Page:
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Tropical Storm Hermine Forms In Gulf of Mexico

Many parts of Tampa Bay area could see flooding Thursday as the rain tied to Tropical Storm Hermine continues to pour on the region.

Brian LaMarre, meteorologist-in-charge at the National Weather Service in Tampa said the high tide Thursday afternoon at St. Pete Beach and other coastal areas could be a problem.

“We may see minor coastal flooding in the area along the beaches,” he said. “Anywhere along Hernando County northward to anywhere along the Florida Big Bend.”

As of 7 p.m. Wednesday, the National Weather Service says Hermine is moving toward the north-northeast near 8 mph, and this is expected to continue through Thursday.  On the forecast track, the center will be near the coast in the warning area Thursday night.

The Gulf Coast from the Anclote River to Destin is under a tropical storm warning.

As the storm is expected to pick up Thursday, most public schools in the Tampa Bay area will be close, as will the University of South Florida. For information on local closings and cancelations due to the storm, click here.

Flood watches will continue through Friday evening, as the heavy rain that started Wednesday will continue through Friday, with 3-to-5 inches of rain expected in most areas. The most rain – between 8 and 12 inches – could be possible closer to the coast.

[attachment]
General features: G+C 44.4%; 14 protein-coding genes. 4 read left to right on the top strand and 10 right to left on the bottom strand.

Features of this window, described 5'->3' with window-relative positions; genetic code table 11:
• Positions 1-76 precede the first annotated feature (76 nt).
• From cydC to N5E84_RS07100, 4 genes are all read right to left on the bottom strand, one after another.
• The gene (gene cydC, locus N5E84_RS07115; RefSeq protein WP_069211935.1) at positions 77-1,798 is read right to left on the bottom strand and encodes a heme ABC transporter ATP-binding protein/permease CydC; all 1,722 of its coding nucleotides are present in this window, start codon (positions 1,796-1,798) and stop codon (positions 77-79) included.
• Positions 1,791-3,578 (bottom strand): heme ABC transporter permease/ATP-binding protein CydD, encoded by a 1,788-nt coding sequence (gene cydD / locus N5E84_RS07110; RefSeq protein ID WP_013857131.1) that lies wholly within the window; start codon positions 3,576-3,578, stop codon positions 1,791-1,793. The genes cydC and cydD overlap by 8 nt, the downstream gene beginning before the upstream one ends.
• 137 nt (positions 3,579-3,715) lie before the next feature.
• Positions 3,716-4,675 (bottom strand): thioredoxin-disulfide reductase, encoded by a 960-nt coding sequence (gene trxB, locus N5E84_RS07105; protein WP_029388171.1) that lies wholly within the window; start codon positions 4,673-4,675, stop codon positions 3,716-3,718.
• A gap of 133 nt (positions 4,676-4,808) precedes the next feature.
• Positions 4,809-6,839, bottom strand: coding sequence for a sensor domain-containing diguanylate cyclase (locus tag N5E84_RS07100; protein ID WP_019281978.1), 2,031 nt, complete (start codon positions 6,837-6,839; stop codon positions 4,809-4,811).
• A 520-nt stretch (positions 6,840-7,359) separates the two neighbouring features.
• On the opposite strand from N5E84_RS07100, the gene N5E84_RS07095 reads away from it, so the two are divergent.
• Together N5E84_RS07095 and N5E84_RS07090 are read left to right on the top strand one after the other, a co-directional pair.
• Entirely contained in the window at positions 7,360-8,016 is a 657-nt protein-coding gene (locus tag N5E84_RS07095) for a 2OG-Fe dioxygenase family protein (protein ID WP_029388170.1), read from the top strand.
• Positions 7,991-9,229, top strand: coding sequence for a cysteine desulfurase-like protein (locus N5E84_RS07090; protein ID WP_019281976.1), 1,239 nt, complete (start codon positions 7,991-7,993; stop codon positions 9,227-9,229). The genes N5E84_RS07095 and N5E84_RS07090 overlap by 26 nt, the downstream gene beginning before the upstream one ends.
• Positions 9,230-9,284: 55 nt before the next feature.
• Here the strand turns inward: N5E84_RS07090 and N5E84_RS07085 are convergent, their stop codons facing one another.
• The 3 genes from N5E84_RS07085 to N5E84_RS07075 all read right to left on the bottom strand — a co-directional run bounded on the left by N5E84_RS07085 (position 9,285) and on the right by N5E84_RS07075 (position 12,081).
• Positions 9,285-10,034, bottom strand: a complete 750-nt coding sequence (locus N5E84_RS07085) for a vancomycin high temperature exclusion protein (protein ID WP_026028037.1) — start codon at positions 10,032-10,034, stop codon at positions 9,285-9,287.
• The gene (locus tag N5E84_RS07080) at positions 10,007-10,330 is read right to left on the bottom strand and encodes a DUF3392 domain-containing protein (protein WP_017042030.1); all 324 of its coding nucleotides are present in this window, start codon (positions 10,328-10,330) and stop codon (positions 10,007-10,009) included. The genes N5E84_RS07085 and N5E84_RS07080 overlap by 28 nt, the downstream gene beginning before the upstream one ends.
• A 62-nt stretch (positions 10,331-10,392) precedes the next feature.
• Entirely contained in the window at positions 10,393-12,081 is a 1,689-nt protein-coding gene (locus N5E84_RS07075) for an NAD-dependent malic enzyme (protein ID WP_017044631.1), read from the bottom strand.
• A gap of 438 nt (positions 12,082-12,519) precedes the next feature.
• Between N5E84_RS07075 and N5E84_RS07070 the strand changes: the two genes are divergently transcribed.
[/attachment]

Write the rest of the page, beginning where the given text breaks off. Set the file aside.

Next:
LaMarre said the areas near and to the east of the storm track will also be at risk for tornados.

“There will be these outer rain bands that start forming and rotating around it. When those rain bands start coming in, most likely during the day on Thursday and into Thursday night, is going to be the time frame when we’re going to be looking to see if any tornadoes will start spinning up in those outer rain bands,” he said.

The National Hurricane Center issued a tropical storm warning Wednesday morning for a section of Florida's Gulf coast and Gov. Rick Scott declared a state of emergency as Hermine approaches.

It covers an area from Anclote River to the Walton County-Bay County line in the Panhandle. The Miami-based center says a hurricane hunter plane has determined that a tropical depression strengthened Wednesday into the named storm and Hermine now boasts top sustained winds of 40 mph.

It says Hermine is centered about 415 miles west-southwest of Tampa, Florida and is drifting at 2 mph toward the north.

The center says the tropical storm should turn more toward the northeast with increasing speed on Thursday and is on a forecast track that would approach the northwest Florida coast about Thursday afternoon.

A storm surge threat exists along the Nature Coast in the Big Bend region. Wind damage and flooding are also concerns when it moves ashore, Huffman said.

The state of emergency covers 42 counties, Scott said in a release.

“It is crucial that every Floridian has a plan in place to ensure their families, homes and businesses are fully prepared,” Scott said. “I have been closely monitoring this storm’s development and our emergency management officials have been working hard to make sure we are ready to respond to any potential impacts.”

National Hurricane Center Director Rick Knabb urges those living along the coast to be prepared for the worst.

“We want people to focus on not what is now, but what it could be,” Knabb said. “The forecast is for a tropical storm but it could also become a hurricane.”  

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